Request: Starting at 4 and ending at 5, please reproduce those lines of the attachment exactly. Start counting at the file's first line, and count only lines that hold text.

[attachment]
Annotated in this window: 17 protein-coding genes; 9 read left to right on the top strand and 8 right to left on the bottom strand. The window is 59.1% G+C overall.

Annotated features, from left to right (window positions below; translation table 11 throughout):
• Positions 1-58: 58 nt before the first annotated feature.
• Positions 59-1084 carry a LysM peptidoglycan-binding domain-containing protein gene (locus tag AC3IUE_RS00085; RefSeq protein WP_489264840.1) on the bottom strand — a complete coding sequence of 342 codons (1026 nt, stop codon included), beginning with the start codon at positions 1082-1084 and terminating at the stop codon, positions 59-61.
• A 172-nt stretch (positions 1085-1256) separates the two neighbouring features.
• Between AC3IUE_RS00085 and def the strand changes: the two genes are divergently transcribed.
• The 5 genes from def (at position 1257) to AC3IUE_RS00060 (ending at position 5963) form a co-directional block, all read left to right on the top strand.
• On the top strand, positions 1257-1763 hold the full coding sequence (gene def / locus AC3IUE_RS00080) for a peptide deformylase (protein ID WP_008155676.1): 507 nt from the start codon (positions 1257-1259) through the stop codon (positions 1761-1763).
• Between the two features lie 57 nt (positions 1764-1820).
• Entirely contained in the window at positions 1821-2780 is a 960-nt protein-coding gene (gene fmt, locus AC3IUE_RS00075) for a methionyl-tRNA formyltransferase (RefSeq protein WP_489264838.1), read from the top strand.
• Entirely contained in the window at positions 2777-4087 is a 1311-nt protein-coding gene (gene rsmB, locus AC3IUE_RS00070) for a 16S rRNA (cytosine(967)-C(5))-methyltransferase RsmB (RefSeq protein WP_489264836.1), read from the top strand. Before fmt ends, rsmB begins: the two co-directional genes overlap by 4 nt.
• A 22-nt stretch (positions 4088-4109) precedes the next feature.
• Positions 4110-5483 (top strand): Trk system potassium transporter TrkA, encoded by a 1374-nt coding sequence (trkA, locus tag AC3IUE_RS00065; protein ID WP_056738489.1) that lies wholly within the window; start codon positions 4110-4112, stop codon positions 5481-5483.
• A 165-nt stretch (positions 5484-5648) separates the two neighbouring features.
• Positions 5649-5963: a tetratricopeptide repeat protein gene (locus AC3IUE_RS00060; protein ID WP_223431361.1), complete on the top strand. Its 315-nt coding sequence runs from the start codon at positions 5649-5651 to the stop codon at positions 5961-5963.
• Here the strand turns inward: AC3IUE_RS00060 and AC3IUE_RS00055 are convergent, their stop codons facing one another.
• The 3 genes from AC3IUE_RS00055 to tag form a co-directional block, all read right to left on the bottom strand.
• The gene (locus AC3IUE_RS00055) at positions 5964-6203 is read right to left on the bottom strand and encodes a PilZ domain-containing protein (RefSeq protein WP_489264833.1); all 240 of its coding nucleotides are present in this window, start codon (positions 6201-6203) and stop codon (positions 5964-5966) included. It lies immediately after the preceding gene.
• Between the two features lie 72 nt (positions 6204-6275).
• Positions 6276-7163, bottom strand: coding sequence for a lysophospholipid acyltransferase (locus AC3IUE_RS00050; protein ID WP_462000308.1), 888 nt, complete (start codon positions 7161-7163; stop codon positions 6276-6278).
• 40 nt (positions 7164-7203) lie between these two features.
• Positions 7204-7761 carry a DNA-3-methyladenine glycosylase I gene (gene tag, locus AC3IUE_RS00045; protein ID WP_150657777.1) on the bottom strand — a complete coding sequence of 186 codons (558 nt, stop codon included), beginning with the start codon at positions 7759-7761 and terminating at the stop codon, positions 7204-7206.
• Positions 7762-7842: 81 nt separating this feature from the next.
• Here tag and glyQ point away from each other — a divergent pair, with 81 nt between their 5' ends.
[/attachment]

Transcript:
• Positions 59-1084 carry a LysM peptidoglycan-binding domain-containing protein gene (locus tag AC3IUE_RS00085; RefSeq protein WP_489264840.1) on the bottom strand — a complete coding sequence of 342 codons (1026 nt, stop codon included), beginning with the start codon at positions 1082-1084 and terminating at the stop codon, positions 59-61.
• A 172-nt stretch (positions 1085-1256) separates the two neighbouring features.